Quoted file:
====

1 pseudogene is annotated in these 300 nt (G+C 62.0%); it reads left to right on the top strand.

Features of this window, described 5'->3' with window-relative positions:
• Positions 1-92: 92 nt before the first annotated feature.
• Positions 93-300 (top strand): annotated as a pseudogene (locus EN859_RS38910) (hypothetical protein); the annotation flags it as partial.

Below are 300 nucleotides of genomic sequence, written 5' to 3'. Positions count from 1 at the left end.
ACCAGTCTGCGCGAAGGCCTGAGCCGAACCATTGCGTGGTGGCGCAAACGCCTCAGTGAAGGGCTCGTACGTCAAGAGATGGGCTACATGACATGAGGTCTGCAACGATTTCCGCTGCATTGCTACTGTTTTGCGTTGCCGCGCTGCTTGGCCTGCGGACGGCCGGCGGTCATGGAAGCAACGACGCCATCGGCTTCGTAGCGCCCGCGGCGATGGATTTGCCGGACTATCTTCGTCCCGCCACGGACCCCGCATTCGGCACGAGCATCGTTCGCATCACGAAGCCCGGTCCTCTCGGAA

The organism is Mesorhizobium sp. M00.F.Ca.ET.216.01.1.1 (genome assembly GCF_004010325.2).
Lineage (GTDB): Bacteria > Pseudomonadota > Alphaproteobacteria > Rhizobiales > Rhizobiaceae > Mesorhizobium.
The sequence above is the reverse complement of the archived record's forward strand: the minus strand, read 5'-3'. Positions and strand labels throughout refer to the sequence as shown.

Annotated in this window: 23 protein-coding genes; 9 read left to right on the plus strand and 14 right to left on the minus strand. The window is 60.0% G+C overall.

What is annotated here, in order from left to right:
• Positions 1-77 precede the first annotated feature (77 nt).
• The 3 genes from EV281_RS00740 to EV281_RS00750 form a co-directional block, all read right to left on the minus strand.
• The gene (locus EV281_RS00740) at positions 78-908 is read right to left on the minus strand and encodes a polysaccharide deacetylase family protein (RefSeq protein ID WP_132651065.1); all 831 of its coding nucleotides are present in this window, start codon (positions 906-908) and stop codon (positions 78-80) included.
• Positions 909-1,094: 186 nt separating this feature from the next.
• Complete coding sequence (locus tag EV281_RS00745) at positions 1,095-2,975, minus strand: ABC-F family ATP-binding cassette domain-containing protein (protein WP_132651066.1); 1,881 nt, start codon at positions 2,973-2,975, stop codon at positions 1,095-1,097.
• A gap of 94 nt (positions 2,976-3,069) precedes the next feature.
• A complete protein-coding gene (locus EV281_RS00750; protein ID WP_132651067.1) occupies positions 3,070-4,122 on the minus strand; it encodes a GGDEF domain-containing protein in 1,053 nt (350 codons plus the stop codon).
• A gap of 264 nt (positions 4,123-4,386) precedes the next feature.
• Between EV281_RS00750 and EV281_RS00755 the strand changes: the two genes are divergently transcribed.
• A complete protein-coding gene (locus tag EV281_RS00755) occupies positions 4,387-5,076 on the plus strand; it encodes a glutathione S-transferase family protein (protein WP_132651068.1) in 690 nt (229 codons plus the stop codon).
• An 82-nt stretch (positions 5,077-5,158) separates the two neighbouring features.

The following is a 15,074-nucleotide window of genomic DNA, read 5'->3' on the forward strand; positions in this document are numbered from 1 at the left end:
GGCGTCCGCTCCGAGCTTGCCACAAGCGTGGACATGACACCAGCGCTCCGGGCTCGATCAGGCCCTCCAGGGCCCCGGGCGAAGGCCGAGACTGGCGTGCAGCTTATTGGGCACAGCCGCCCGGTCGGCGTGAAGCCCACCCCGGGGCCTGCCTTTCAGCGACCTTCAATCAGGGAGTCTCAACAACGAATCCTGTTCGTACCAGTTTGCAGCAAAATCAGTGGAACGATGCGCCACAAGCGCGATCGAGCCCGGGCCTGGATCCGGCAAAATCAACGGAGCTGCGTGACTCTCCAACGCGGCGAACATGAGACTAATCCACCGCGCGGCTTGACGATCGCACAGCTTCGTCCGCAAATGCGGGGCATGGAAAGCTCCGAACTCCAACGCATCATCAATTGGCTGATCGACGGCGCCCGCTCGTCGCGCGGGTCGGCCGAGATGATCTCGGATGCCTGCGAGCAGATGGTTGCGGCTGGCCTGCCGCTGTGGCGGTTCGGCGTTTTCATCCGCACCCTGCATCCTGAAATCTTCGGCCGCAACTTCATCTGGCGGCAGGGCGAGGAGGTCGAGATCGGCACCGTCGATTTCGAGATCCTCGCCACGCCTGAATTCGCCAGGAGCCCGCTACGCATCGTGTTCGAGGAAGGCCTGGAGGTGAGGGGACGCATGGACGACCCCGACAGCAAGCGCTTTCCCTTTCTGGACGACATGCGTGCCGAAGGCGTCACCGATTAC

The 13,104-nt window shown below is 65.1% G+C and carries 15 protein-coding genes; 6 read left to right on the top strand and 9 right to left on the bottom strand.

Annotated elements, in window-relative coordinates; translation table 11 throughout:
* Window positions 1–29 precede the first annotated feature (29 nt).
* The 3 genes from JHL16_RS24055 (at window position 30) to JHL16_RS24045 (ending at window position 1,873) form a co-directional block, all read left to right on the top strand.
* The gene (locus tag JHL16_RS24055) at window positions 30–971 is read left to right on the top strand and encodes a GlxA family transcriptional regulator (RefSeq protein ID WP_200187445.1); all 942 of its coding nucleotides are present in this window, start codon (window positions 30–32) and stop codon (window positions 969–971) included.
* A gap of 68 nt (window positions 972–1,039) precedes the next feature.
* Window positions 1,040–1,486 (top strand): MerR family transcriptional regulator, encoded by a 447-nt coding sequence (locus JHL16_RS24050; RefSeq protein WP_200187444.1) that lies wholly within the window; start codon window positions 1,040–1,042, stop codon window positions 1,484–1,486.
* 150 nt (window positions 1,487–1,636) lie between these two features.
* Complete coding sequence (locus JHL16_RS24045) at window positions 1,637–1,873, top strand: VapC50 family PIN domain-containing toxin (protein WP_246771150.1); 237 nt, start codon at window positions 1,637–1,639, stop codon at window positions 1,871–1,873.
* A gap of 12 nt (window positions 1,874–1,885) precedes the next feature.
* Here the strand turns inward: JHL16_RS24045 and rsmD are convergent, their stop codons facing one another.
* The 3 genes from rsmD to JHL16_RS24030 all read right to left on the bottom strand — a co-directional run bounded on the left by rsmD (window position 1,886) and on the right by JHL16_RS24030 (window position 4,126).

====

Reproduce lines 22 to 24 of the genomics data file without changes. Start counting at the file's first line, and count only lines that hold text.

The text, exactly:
• An 82-nt stretch (positions 5,077-5,158) separates the two neighbouring features.

The following is a 15,074-nucleotide window of genomic DNA, read 5'->3' on the forward strand; positions in this document are numbered from 1 at the left end:
GGCGTCCGCTCCGAGCTTGCCACAAGCGTGGACATGACACCAGCGCTCCGGGCTCGATCAGGCCCTCCAGGGCCCCGGGCGAAGGCCGAGACTGGCGTGCAGCTTATTGGGCACAGCCGCCCGGTCGGCGTGAAGCCCACCCCGGGGCCTGCCTTTCAGCGACCTTCAATCAGGGAGTCTCAACAACGAATCCTGTTCGTACCAGTTTGCAGCAAAATCAGTGGAACGATGCGCCACAAGCGCGATCGAGCCCGGGCCTGGATCCGGCAAAATCAACGGAGCTGCGTGACTCTCCAACGCGGCGAACATGAGACTAATCCACCGCGCGGCTTGACGATCGCACAGCTTCGTCCGCAAATGCGGGGCATGGAAAGCTCCGAACTCCAACGCATCATCAATTGGCTGATCGACGGCGCCCGCTCGTCGCGCGGGTCGGCCGAGATGATCTCGGATGCCTGCGAGCAGATGGTTGCGGCTGGCCTGCCGCTGTGGCGGTTCGGCGTTTTCATCCGCACCCTGCATCCTGAAATCTTCGGCCGCAACTTCATCTGGCGGCAGGGCGAGGAGGTCGAGATCGGCACCGTCGATTTCGAGATCCTCGCCACGCCTGAATTCGCCAGGAGCCCGCTACGCATCGTGTTCGAGGAAGGCCTGGAGGTGAGGGGACGCATGGACGACCCCGACAGCAAGCGCTTTCCCTTTCTGGACGACATGCGTGCCGAAGGCGTCACCGATTAC